I was pleased late last week to notice Paso Robles’ “Hole from Hell” was finally filled and paved over. It was a pit in the parking lot of our library and City Hall. It was 20 feet deep, 100 feet across and surrounded by tall fencing.
It dates back to Dec. 22, 2003, when a magnitude 6.5 earthquake violently bruised Paso Robles, damaging many buildings and killing two women.
It also awoke the dormant sulfur spring under the parking lot of the library.
I was there. I saw steaming, grayish water flowing over the parking lot. I smelled the sulfurous odor. People say sulfur water smells like rotten eggs. (I wonder how many of them these days have actually smelled rotten eggs.)
Digital Access for only $0.99
For the most comprehensive local coverage, subscribe today.
There wasn’t any geyserlike eruption. I think the water was percolating up through the landscape island. Some people walked quickly, gingerly across the flooded pavement.
The hot, gray water overtopped their shoes. The water flowed off the parking lot, to the streets and then to the Salinas River.
But it wasn’t the reawakened spring that made that big pit; it was men and machines looking for a broken pipe. They knew the parking lot was on the site of the city’s first hot-spring bathhouse.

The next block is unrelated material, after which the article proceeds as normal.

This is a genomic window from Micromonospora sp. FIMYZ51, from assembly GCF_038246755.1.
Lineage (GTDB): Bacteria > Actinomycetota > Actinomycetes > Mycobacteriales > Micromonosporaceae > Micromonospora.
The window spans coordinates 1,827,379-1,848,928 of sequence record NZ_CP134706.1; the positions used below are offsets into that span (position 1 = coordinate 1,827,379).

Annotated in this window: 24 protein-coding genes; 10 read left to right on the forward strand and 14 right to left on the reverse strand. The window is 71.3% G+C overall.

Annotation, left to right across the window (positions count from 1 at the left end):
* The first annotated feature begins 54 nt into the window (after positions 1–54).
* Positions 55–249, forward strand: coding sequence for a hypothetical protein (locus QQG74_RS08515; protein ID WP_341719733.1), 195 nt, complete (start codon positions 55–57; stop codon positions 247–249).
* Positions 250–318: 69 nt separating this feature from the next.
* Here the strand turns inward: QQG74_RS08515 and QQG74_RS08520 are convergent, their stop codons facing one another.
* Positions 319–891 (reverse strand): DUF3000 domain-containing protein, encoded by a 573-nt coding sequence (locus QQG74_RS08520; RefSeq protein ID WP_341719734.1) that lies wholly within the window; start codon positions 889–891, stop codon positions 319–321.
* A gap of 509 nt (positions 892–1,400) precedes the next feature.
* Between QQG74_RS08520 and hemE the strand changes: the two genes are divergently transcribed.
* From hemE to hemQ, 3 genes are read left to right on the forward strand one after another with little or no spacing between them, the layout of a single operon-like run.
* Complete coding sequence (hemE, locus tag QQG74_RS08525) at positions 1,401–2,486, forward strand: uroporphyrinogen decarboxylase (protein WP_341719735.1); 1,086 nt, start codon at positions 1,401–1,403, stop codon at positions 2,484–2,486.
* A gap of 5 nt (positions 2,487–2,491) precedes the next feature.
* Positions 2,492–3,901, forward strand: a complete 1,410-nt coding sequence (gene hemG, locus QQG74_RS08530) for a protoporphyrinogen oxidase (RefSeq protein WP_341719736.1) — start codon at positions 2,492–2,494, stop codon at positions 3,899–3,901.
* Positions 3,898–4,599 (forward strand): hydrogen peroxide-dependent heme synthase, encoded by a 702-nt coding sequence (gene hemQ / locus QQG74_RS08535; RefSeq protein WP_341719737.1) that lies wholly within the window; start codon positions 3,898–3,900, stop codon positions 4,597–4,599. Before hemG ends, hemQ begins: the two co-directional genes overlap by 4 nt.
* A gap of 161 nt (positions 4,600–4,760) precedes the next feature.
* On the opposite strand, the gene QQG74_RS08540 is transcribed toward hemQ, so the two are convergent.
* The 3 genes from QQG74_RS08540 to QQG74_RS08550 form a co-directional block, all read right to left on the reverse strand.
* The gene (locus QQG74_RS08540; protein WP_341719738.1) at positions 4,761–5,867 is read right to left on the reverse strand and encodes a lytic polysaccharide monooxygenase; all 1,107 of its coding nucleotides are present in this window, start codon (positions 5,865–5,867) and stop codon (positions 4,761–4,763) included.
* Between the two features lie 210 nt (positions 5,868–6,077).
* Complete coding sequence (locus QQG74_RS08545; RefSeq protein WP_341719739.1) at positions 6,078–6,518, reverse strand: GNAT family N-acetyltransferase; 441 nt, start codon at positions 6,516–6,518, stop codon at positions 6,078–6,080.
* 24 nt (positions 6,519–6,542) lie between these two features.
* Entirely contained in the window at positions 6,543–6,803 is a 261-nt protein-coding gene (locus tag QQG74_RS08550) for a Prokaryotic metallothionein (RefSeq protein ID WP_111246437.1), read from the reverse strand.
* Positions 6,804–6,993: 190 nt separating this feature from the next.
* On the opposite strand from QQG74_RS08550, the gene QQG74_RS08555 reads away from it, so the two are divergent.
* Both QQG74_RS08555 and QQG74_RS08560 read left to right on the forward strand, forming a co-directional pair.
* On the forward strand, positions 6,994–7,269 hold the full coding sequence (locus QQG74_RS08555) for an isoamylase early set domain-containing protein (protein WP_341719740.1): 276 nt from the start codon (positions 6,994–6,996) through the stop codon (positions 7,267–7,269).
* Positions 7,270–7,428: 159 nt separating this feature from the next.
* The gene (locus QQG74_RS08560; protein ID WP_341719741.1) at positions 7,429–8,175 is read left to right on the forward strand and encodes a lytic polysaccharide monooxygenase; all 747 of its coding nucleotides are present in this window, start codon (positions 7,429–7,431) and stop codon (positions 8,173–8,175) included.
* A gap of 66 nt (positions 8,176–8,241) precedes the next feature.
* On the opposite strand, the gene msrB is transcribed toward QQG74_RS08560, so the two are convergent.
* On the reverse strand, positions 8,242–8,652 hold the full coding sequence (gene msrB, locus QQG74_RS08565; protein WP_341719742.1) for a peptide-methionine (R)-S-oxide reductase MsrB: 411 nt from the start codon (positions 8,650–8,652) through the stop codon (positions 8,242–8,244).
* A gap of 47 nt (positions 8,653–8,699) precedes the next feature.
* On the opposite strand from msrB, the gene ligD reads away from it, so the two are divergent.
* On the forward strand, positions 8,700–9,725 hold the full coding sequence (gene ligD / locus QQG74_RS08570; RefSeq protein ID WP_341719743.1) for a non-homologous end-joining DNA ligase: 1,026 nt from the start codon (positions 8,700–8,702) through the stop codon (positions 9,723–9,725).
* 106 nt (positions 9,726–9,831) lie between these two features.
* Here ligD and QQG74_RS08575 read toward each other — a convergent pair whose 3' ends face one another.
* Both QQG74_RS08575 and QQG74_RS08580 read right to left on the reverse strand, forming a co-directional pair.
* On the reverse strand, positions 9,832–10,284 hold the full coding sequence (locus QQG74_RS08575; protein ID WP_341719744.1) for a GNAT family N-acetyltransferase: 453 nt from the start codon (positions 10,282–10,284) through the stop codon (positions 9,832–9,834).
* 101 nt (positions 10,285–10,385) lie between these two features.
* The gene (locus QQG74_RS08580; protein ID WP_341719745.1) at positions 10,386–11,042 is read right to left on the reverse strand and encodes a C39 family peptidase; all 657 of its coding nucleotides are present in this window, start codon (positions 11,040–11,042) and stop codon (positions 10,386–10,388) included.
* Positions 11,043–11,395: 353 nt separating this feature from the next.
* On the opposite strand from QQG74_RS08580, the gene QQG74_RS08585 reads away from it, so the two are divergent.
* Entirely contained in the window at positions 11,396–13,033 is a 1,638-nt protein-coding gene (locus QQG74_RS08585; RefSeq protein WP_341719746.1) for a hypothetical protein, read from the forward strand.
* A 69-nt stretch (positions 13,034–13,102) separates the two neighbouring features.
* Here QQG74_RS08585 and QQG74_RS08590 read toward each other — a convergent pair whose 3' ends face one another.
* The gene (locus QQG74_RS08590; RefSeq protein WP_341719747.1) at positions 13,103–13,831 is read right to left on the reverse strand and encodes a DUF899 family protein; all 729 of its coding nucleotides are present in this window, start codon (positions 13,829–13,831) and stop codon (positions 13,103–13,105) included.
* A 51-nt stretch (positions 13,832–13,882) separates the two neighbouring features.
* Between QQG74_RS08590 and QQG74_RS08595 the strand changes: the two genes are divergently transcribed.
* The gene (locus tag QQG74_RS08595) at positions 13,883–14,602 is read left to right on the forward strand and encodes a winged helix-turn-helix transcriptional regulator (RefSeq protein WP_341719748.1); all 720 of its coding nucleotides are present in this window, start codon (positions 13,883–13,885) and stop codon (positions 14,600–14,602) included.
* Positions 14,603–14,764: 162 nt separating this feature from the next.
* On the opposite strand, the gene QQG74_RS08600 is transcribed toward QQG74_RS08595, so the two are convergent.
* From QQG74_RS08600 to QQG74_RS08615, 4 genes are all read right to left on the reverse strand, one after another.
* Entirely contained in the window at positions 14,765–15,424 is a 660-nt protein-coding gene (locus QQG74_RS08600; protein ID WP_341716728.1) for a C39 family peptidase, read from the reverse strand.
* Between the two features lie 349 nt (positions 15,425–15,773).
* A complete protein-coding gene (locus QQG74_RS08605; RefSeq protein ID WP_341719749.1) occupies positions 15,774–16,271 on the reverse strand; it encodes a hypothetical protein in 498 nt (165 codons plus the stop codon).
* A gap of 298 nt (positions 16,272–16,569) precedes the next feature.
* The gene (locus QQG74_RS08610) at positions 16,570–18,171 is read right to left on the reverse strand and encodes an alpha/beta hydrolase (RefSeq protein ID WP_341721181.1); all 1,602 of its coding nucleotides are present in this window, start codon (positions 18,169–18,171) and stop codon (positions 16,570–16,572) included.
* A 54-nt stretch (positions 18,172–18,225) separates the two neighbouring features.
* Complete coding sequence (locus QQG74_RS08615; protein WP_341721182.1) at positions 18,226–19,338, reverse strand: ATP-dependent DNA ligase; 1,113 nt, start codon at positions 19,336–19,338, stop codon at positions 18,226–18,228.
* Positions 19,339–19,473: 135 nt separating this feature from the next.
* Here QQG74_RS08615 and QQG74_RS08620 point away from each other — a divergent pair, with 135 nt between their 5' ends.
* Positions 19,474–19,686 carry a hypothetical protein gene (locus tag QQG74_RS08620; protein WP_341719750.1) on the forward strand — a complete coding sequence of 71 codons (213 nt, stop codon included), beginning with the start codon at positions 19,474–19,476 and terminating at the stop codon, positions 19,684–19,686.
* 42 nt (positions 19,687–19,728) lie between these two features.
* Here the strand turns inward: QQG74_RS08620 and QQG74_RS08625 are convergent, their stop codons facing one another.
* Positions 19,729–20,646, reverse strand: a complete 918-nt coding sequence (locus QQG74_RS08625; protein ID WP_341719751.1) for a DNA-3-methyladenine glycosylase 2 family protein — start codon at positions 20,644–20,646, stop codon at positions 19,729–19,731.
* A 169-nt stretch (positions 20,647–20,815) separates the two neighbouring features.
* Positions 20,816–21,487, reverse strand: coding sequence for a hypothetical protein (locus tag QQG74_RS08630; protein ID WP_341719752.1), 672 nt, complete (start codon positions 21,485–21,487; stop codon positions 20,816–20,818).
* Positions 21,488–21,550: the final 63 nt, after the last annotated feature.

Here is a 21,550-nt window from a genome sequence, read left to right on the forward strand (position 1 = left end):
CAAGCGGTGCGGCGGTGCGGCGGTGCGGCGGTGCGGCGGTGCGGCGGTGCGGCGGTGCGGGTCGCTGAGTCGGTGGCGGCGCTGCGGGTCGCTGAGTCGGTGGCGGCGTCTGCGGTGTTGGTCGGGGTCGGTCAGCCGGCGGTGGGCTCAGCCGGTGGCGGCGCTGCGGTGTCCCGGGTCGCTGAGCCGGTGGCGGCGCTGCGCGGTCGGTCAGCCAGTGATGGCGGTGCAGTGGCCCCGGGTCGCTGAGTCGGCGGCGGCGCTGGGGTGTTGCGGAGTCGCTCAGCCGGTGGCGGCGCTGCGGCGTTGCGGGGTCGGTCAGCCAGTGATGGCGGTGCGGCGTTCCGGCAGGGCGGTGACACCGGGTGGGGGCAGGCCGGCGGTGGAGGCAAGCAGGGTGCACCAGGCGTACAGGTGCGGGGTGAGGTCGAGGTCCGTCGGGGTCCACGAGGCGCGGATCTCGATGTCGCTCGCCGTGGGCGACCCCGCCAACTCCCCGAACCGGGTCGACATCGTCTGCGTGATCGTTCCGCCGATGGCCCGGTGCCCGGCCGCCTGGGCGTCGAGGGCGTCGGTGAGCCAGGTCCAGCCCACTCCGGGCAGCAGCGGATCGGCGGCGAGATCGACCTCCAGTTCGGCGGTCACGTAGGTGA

Paso Robles once had several flowing hot springs, but the one under the parking lot was the “Main Spring.” It was the reason for the town. The town’s first post office in 1867 was called Hot Springs.
The Main Spring stopped flowing in the early 1900s. I don’t know why; neither did the people digging that pit. They just hoped to stop the flow, but there was nothing to cap.
The water came from a long crack in the earth. So they put a pump in the pit and a temporary 6-inch pipe under 10th Street to carry the sulfur water to the river.
The just-completed, permanent cure cost an estimated $2 million, with the Federal Emergency Management Agency paying a large share. Getting approvals from FEMA and environmental authorities took six years.
But now, there’s some engineered apparatus under the restored parking lot. It collects the sulfur water and sends it to the river through a new 10-inch pipeline under newly rebuilt 10th Street.
I visited the restored parking area. I saw two small concrete squares in the new landscape island.
On each square, I saw a steel cap labeled “sulfur.” I sniffed a mild whiff of sulfur in the air.
I hope it never leaves. It reminds me of Paso’s roots and nature’s power.
Reach Phil Dirkx at email@example.com or 238-2372.